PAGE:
The Hanoitimes - Despite the significant upside surprise to Vietnam`s GDP growth rate in first quarter at 7.4% year-on-year, pull-back is expected in growth momentum towards a more sustainable rate of 6.8% for 2018, followed by 7.0% in 2019, ANZ has said in its latest report.
In terms of production, the agricultural sector expanded by 4.1% year-on-year, the fastest rate since the series was rebased in 2012. Industry also bucked historical trend by accelerating to 10.1% year-on-year.
More recently, growth in industrial production has already eased. The introduction of a new product in 2017 pushed up growth in consumer electronics, according to the report.
However, now that production has normalized, favorable base effects have started to fade. In the absence of additional production capacity this year, ANZ forecast real industry growth to moderate.
Meanwhile, the growth in merchandise exports has eased, reflecting the trend in manufacturing production. Nevertheless, with an average rise of 15.8% year-on-year as of May, Vietnam's exports remain robust, the report noted.
On the other hand, import growth is lagging the expansion in exports, leading to a US$3.4 billion trade surplus. While export production is still supportive of growth, the net contribution of domestically-owned production has been limited. Indeed, the improvement in the trade balance is mostly attributable to the FDI-related sector.
Even so, the widening of the overall trade surplus has aided the central bank in rebuilding its foreign exchange (FX) reserves. As of May, the government reported that FX reserves have reached US$64 billion, roughly 3.5 months of import cover.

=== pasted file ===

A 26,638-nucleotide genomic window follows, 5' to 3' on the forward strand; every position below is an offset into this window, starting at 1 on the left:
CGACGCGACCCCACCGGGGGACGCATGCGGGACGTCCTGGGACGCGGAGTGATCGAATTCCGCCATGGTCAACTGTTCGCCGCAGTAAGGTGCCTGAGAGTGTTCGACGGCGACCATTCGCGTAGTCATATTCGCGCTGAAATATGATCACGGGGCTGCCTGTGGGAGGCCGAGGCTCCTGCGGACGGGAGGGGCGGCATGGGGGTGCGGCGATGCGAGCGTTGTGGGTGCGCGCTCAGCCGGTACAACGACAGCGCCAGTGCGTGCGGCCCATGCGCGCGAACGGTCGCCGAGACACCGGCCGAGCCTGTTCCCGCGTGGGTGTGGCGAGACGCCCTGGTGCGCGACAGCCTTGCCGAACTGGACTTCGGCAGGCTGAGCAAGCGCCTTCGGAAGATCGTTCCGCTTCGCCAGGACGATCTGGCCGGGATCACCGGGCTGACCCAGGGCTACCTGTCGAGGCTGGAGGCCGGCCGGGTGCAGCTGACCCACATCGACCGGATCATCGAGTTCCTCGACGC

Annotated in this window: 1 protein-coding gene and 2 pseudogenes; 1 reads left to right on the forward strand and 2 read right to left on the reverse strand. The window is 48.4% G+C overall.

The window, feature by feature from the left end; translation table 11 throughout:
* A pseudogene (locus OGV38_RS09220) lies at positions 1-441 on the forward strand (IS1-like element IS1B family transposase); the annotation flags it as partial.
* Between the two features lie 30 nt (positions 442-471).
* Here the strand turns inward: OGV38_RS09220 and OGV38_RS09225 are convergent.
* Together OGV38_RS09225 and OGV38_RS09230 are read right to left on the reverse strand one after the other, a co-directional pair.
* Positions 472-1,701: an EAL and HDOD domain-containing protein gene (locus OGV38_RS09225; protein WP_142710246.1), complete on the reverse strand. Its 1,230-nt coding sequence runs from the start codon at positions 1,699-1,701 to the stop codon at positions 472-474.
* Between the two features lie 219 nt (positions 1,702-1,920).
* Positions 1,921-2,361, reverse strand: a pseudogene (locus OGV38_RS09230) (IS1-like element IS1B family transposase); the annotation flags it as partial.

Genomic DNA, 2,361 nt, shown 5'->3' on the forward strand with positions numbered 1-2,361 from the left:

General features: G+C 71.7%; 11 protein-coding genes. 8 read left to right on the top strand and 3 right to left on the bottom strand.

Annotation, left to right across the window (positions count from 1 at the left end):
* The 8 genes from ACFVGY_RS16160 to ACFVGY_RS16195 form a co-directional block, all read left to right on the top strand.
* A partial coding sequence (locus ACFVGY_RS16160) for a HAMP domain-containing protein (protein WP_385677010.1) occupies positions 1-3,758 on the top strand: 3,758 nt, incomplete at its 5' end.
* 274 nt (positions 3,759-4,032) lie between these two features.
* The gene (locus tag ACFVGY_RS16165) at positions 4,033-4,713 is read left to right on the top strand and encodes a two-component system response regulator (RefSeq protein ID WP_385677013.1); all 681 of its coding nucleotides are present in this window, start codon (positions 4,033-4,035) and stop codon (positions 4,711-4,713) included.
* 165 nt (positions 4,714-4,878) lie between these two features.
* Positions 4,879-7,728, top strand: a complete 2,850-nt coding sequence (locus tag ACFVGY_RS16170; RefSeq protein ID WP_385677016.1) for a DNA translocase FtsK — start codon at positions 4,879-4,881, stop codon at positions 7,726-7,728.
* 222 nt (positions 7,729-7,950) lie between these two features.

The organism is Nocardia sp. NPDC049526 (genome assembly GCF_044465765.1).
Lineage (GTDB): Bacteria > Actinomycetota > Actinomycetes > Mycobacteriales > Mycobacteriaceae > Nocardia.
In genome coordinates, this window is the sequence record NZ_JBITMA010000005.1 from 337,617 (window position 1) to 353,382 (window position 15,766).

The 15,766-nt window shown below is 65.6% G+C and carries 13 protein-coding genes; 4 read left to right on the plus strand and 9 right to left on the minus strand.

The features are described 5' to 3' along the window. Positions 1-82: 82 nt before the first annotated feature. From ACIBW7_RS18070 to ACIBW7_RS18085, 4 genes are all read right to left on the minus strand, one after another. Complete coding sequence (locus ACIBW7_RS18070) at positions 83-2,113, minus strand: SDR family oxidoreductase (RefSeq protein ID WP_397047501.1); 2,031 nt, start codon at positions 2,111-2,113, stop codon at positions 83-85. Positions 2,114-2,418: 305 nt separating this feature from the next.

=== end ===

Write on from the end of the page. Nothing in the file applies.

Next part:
Newly registered FDI continues to come in, although at US$4.7 billion as of May, it is lower than the US$5.6 billion print over the same period last year, according to the Foreign Investment Agency.
After the US withdrew from the TPP agreement, the remaining members of the trade pact are now pursuing the Comprehensive and Progressive Agreement for Trans-Pacific Partnership (CPTPP).
With Vietnam expected to uphold its commitment to pursue significant economic reforms, the prospects for more FDI are positive, the report noted.
Inflation has been on a gradual uptrend, reaching 3.9% year-on-year in May. Food prices turned a corner at the start of the year, implying that all major CPI components are now contributing positively to headline inflation.
According to the report, health-related prices have only been adjusted 3.9%, compared to an increase of 16.8% over the same period last year. If the adjustments are delayed further, there will be heightened risks of higher price increases down the road. In the past, when health prices were capped over a prolonged period, the subsequent changes tended to be dramatic.
The report expected inflation to rise to 3.6% in 2018, still below the maximum threshold of 4% set by the government early this year. ANZ's report expected inflation to remain on an upward path, averaging 4.2% in 2019.